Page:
The new SanDisk Ultra Plus is designed to use just 0.12 watt of power during operation. While this is not the lowest I've seen, it's still very low and will help improve the battery life a great deal, compared with a 2.5-inch hard drive.
Cost per gigabyte
At around $217 for 256GB, the SanDisk Ultra Plus costs just 85 cents per gigabyte. Its 128GB version costs about the same at 86 cents per gigabyte. This makes the new SSD one of the most affordable on the market. The recently reviewed OCZ Vector, for example, costs somewhere between $1.05 to $1.17 per gigabyte, and the Samsung 840 Pro is close to $1 per gigabyte. Even the older SanDisk Ultra is about $1 per gigabyte.
Prices of SSDs have been very volatile lately; you can expect them to get even lower in coming months.
The SanDisk Ultra Plus didn't impress me much in my testing. I reviewed the 256GB-capacity drive both as a computer's main drive hosting the operating system and as a secondary drive that works as extra storage space.
When used as the main drive, the Ultra Plus helped improve the overall performance of the computer a great deal. The test system took just about 11 seconds to boot up and about 5 seconds to shut down, much faster than when it used a hard drive. Applications also loaded much more quickly. Compared with other SSDs, however, it wasn't much different, though slower than many. Since SSDs are generally very fast compared with standard hard drives, it's hard to quantify the difference between them when it comes to the overall performance of a computer.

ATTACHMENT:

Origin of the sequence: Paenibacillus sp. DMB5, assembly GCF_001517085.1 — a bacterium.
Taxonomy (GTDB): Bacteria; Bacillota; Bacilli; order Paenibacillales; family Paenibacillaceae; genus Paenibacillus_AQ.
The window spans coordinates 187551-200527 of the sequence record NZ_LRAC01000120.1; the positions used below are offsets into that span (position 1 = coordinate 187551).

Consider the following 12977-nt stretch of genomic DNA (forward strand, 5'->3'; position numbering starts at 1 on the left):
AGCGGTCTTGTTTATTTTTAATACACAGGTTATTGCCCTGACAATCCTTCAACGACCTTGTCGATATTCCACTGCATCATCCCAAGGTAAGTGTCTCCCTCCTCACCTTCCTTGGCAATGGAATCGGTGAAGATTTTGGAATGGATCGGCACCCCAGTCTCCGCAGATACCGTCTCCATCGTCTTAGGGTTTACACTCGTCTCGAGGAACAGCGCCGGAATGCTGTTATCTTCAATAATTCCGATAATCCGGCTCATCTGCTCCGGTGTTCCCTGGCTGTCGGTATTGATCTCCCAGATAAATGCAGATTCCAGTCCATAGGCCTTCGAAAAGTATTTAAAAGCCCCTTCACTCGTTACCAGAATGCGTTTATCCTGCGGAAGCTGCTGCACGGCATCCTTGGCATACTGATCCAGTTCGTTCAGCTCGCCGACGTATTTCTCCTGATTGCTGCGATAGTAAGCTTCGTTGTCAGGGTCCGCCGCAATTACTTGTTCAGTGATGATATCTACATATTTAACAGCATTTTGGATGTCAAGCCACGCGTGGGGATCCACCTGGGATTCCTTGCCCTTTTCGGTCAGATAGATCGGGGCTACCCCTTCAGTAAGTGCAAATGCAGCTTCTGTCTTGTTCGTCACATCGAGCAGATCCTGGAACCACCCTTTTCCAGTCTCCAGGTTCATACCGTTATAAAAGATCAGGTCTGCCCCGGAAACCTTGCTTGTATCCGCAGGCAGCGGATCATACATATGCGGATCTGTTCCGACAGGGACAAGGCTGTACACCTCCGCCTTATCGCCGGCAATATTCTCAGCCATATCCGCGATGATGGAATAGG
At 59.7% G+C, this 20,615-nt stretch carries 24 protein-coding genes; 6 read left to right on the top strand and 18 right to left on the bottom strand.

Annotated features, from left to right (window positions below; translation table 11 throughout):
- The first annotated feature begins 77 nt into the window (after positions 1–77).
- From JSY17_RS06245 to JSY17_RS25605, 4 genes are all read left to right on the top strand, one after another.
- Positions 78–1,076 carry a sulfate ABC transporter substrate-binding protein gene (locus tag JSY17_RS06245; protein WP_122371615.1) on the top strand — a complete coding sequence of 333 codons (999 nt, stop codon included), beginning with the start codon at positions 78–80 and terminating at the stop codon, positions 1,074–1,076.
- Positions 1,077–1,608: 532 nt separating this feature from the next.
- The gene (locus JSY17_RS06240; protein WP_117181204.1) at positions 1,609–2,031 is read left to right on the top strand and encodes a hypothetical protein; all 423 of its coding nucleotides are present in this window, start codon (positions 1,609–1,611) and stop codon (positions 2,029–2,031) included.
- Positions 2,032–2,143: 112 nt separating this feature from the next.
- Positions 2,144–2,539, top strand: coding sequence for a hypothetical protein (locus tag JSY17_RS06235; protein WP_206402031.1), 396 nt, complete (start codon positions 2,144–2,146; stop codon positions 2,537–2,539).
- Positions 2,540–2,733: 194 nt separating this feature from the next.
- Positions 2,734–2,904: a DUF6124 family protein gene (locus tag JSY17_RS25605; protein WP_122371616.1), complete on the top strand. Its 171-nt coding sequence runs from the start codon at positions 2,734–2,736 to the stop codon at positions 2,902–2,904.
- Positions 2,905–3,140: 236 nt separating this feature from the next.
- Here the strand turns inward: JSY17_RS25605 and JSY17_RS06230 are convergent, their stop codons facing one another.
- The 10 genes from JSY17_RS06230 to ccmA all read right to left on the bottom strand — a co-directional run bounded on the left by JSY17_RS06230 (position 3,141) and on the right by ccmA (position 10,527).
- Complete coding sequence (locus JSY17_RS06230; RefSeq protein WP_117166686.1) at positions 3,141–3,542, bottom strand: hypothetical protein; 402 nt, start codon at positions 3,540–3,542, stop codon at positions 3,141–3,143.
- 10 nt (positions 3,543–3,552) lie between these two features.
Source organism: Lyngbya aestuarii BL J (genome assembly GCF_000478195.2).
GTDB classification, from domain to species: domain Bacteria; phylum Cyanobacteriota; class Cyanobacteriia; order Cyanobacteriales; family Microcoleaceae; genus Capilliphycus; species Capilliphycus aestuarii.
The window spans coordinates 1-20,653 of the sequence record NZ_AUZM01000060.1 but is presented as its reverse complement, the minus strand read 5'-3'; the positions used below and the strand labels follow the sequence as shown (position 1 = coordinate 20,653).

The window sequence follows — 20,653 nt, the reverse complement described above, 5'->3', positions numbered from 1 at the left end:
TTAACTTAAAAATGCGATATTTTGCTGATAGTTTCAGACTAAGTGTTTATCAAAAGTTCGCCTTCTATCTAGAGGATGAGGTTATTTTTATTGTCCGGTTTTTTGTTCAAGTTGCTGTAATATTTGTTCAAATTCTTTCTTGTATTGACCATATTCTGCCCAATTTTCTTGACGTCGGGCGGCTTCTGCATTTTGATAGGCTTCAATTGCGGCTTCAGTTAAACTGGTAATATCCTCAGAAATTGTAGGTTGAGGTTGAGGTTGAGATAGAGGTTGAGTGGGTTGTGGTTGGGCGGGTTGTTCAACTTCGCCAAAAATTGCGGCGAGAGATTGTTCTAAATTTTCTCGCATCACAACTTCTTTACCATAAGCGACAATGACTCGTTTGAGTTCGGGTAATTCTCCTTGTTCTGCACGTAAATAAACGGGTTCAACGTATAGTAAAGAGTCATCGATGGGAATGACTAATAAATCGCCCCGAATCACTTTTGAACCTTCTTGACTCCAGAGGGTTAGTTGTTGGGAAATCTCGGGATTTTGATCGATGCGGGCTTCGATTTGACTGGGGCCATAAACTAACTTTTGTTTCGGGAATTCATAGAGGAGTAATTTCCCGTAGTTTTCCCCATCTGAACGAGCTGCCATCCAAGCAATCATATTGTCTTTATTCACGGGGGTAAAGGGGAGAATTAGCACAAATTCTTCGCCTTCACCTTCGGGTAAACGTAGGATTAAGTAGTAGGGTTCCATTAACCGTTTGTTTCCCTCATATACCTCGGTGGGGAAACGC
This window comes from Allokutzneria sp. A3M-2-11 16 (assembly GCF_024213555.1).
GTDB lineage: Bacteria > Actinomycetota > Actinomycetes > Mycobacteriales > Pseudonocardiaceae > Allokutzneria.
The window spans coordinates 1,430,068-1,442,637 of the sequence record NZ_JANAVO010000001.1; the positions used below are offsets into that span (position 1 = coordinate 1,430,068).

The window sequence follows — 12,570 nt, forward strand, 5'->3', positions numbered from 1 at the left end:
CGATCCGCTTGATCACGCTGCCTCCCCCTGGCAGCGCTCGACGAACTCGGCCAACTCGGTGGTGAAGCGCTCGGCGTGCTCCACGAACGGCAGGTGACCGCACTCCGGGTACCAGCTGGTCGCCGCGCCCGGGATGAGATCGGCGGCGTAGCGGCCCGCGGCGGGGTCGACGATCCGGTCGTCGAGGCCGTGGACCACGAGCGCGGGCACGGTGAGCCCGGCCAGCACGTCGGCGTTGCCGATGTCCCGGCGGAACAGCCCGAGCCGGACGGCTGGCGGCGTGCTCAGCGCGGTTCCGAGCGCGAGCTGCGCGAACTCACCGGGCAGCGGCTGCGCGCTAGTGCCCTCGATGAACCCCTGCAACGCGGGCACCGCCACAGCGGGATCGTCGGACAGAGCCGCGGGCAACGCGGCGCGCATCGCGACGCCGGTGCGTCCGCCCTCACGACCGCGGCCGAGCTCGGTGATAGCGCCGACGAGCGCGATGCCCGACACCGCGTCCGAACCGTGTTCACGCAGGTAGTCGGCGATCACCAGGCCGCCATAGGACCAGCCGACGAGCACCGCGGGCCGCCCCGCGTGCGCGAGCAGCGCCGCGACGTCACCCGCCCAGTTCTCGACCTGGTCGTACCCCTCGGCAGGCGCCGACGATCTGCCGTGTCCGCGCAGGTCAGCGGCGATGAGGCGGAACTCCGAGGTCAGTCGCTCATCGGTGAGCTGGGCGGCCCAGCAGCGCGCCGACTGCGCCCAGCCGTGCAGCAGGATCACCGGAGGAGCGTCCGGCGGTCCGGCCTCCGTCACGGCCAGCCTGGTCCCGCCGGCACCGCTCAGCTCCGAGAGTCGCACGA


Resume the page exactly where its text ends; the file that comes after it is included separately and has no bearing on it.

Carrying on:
What can be easily quantified, however, is the data-transferring speed, or sequential read/write performance, which is not exactly an SSD's strength. In this test, when used as the main drive of a computer and performing both read and write duties at the same time, the Ultra Plus scored 107MBps, just about average among all SSDs tested. A faster drive, such as the Samsung 840 Pro, managed about 170MBps in this test.
When used as a secondary drive, the Ultra Plus did much better in data transfer tests, at 168MBps for writing and 227MBps for reading. However, these still were just about average on the charts.
Overall the SanDisk Ultra Plus offered a typical SSD experience in our tests and would wow anyone who has decided to.
(Shorter bars indicate better performance)
(Longer bars indicate better performance)
|As Secondary Drive||As OS Drive|
With decent performance and very affordable pricing, the SanDisk Ultra Plus makes a great investment for those who want to upgrade their computer's main hard drive to an SSD.